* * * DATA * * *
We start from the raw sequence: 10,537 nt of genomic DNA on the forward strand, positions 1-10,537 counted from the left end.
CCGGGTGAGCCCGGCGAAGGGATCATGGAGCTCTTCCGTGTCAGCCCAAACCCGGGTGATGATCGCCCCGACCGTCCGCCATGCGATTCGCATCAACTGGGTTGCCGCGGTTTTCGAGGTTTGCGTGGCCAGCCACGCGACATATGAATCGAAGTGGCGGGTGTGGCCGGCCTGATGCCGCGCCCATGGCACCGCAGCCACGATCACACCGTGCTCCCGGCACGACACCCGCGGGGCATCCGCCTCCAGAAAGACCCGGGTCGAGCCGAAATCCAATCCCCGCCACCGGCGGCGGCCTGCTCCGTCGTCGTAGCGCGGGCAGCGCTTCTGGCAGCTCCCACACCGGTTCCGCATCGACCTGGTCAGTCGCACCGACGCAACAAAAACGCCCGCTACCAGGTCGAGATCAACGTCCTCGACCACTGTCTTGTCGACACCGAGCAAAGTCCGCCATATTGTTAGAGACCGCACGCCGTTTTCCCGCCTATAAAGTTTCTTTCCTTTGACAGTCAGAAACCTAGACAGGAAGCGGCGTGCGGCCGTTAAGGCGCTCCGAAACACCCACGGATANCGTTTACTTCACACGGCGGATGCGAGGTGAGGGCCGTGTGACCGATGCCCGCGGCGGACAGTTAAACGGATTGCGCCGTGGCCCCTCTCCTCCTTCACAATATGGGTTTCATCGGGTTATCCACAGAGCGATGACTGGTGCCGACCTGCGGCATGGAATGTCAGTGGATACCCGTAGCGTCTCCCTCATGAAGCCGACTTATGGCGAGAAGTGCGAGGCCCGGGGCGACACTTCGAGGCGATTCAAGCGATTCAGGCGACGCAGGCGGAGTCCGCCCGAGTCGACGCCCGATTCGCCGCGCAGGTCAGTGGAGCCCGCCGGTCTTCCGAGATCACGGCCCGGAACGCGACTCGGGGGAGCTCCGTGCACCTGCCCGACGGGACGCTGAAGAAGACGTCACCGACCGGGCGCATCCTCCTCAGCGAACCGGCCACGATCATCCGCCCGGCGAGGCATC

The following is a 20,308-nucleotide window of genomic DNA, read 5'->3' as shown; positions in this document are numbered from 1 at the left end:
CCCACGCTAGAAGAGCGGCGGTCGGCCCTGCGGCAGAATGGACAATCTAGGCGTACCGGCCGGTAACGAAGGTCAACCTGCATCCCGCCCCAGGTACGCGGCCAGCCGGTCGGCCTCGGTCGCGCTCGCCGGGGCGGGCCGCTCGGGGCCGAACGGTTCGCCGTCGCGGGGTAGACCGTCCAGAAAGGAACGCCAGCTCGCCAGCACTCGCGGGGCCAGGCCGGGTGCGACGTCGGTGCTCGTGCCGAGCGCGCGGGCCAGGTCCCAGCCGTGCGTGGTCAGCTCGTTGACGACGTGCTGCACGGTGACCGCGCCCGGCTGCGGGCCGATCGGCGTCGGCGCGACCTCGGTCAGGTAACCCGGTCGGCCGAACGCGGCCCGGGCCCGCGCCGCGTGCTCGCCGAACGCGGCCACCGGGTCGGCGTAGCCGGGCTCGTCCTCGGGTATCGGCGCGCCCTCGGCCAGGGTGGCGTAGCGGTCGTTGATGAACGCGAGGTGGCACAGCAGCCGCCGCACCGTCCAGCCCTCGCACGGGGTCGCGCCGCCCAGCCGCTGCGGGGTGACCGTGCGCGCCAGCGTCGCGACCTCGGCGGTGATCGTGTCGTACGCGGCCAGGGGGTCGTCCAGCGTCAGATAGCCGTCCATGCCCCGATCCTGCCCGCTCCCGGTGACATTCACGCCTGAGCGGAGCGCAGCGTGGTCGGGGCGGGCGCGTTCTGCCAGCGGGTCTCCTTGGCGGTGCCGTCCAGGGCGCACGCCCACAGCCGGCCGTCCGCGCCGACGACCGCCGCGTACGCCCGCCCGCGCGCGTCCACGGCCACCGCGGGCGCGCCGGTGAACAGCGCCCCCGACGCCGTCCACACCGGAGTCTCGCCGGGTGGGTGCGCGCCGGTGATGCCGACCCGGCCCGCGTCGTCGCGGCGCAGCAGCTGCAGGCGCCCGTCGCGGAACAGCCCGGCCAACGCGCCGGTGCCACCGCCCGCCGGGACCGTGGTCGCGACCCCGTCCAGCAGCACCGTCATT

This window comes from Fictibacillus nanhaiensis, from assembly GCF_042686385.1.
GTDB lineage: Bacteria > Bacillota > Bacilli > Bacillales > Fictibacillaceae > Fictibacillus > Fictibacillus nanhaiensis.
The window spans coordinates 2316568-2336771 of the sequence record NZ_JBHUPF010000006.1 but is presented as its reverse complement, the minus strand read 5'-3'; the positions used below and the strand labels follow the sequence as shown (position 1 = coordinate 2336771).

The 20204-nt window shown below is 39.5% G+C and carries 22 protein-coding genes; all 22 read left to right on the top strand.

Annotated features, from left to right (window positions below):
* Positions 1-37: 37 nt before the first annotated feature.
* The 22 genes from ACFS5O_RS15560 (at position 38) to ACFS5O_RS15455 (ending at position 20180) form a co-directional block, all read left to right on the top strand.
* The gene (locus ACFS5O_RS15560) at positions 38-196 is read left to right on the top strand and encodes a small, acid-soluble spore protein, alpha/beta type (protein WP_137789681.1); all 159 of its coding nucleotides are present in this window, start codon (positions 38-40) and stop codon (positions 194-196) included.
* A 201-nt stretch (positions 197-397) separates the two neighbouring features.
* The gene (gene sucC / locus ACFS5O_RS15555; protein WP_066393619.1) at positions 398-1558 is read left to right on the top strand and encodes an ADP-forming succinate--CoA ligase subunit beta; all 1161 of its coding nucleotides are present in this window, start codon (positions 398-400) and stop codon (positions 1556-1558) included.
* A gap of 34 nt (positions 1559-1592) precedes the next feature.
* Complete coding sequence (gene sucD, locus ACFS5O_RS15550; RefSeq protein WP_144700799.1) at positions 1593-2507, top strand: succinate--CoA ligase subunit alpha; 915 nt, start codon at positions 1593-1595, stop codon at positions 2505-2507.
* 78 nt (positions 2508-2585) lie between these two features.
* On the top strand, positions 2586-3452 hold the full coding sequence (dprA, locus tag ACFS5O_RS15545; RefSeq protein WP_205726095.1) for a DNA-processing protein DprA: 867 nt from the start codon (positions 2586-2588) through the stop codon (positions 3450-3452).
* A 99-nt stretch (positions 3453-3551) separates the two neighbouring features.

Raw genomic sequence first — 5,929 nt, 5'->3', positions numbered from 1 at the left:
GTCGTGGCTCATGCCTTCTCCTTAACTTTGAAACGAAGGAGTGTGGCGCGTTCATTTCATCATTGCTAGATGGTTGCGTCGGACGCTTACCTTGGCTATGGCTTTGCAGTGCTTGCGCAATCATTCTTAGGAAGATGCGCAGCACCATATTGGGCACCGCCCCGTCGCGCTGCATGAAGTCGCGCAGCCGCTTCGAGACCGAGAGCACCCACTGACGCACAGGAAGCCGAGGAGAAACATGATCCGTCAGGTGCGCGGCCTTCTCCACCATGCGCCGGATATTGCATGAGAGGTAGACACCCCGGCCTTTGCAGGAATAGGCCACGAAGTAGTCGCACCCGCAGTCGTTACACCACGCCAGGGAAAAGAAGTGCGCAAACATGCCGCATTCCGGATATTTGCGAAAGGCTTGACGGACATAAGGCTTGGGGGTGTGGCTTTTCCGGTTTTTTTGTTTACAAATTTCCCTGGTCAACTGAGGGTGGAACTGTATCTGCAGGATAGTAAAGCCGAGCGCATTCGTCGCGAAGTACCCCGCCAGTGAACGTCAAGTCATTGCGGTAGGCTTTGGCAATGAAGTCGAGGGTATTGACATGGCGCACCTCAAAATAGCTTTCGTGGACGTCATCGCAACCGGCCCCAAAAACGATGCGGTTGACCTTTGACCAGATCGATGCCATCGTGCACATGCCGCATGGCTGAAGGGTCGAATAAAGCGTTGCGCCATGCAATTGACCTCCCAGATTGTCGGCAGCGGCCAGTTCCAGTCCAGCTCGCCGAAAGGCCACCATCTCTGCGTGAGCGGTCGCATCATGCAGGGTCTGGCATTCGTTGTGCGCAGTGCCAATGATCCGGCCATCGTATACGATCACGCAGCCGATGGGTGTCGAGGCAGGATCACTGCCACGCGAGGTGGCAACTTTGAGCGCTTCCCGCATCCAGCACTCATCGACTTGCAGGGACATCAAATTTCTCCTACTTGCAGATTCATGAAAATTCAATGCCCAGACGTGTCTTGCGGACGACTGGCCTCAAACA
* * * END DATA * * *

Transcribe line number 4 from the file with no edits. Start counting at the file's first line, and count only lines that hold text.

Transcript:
CCCACGCTAGAAGAGCGGCGGTCGGCCCTGCGGCAGAATGGACAATCTAGGCGTACCGGCCGGTAACGAAGGTCAACCTGCATCCCGCCCCAGGTACGCGGCCAGCCGGTCGGCCTCGGTCGCGCTCGCCGGGGCGGGCCGCTCGGGGCCGAACGGTTCGCCGTCGCGGGGTAGACCGTCCAGAAAGGAACGCCAGCTCGCCAGCACTCGCGGGGCCAGGCCGGGTGCGACGTCGGTGCTCGTGCCGAGCGCGCGGGCCAGGTCCCAGCCGTGCGTGGTCAGCTCGTTGACGACGTGCTGCACGGTGACCGCGCCCGGCTGCGGGCCGATCGGCGTCGGCGCGACCTCGGTCAGGTAACCCGGTCGGCCGAACGCGGCCCGGGCCCGCGCCGCGTGCTCGCCGAACGCGGCCACCGGGTCGGCGTAGCCGGGCTCGTCCTCGGGTATCGGCGCGCCCTCGGCCAGGGTGGCGTAGCGGTCGTTGATGAACGCGAGGTGGCACAGCAGCCGCCGCACCGTCCAGCCCTCGCACGGGGTCGCGCCGCCCAGCCGCTGCGGGGTGACCGTGCGCGCCAGCGTCGCGACCTCGGCGGTGATCGTGTCGTACGCGGCCAGGGGGTCGTCCAGCGTCAGATAGCCGTCCATGCCCCGATCCTGCCCGCTCCCGGTGACATTCACGCCTGAGCGGAGCGCAGCGTGGTCGGGGCGGGCGCGTTCTGCCAGCGGGTCTCCTTGGCGGTGCCGTCCAGGGCGCACGCCCACAGCCGGCCGTCCGCGCCGACGACCGCCGCGTACGCCCGCCCGCGCGCGTCCACGGCCACCGCGGGCGCGCCGGTGAACAGCGCCCCCGACGCCGTCCACACCGGAGTCTCGCCGGGTGGGTGCGCGCCGGTGATGCCGACCCGGCCCGCGTCGTCGCGGCGCAGCAGCTGCAGGCGCCCGTCGCGGAACAGCCCGGCCAACGCGCCGGTGCCACCGCCCGCCGGGACCGTGGTCGCGACCCCGTCCAGCAGCACCGTCATT